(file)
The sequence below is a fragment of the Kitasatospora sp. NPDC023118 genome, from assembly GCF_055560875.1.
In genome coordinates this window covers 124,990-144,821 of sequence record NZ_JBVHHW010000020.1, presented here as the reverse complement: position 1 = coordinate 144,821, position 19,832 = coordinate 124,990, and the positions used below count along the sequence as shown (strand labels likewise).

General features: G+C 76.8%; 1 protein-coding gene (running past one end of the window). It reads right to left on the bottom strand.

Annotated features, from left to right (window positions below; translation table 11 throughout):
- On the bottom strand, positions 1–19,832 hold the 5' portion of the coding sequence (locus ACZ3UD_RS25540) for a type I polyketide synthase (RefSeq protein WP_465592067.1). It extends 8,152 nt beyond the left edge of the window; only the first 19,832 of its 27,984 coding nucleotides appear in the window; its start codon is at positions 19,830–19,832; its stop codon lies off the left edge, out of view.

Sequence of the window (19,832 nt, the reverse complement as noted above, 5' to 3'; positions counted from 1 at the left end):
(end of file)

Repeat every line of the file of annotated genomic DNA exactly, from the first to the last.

The sequence below is a fragment of the Kitasatospora sp. NPDC023118 genome, from assembly GCF_055560875.1.
In genome coordinates this window covers 124,990-144,821 of sequence record NZ_JBVHHW010000020.1, presented here as the reverse complement: position 1 = coordinate 144,821, position 19,832 = coordinate 124,990, and the positions used below count along the sequence as shown (strand labels likewise).

General features: G+C 76.8%; 1 protein-coding gene (running past one end of the window). It reads right to left on the bottom strand.

Annotated features, from left to right (window positions below; translation table 11 throughout):
- On the bottom strand, positions 1–19,832 hold the 5' portion of the coding sequence (locus ACZ3UD_RS25540) for a type I polyketide synthase (RefSeq protein WP_465592067.1). It extends 8,152 nt beyond the left edge of the window; only the first 19,832 of its 27,984 coding nucleotides appear in the window; its start codon is at positions 19,830–19,832; its stop codon lies off the left edge, out of view.

Sequence of the window (19,832 nt, the reverse complement as noted above, 5' to 3'; positions counted from 1 at the left end):